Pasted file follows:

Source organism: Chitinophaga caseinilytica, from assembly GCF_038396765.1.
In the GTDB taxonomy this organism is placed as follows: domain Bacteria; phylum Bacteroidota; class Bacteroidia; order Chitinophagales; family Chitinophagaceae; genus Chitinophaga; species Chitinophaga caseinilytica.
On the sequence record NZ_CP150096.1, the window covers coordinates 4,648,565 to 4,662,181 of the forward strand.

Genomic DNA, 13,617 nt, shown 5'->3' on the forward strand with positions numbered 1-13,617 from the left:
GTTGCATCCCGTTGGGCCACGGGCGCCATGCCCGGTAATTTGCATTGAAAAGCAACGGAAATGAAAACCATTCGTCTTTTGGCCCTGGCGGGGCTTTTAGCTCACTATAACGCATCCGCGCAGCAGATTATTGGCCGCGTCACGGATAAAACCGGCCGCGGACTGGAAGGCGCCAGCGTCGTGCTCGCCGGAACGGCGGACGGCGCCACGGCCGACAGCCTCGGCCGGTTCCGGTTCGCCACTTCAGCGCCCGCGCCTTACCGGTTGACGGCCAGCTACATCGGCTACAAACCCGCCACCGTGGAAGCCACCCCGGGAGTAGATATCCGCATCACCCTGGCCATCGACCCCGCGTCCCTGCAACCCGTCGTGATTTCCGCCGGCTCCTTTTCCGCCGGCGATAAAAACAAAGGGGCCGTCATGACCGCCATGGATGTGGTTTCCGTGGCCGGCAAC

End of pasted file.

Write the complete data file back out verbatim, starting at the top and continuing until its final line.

Source organism: Chitinophaga caseinilytica, from assembly GCF_038396765.1.
In the GTDB taxonomy this organism is placed as follows: domain Bacteria; phylum Bacteroidota; class Bacteroidia; order Chitinophagales; family Chitinophagaceae; genus Chitinophaga; species Chitinophaga caseinilytica.
On the sequence record NZ_CP150096.1, the window covers coordinates 4,648,565 to 4,662,181 of the forward strand.

Genomic DNA, 13,617 nt, shown 5'->3' on the forward strand with positions numbered 1-13,617 from the left:
GTTGCATCCCGTTGGGCCACGGGCGCCATGCCCGGTAATTTGCATTGAAAAGCAACGGAAATGAAAACCATTCGTCTTTTGGCCCTGGCGGGGCTTTTAGCTCACTATAACGCATCCGCGCAGCAGATTATTGGCCGCGTCACGGATAAAACCGGCCGCGGACTGGAAGGCGCCAGCGTCGTGCTCGCCGGAACGGCGGACGGCGCCACGGCCGACAGCCTCGGCCGGTTCCGGTTCGCCACTTCAGCGCCCGCGCCTTACCGGTTGACGGCCAGCTACATCGGCTACAAACCCGCCACCGTGGAAGCCACCCCGGGAGTAGATATCCGCATCACCCTGGCCATCGACCCCGCGTCCCTGCAACCCGTCGTGATTTCCGCCGGCTCCTTTTCCGCCGGCGATAAAAACAAAGGGGCCGTCATGACCGCCATGGATGTGGTTTCCGTGGCCGGCAAC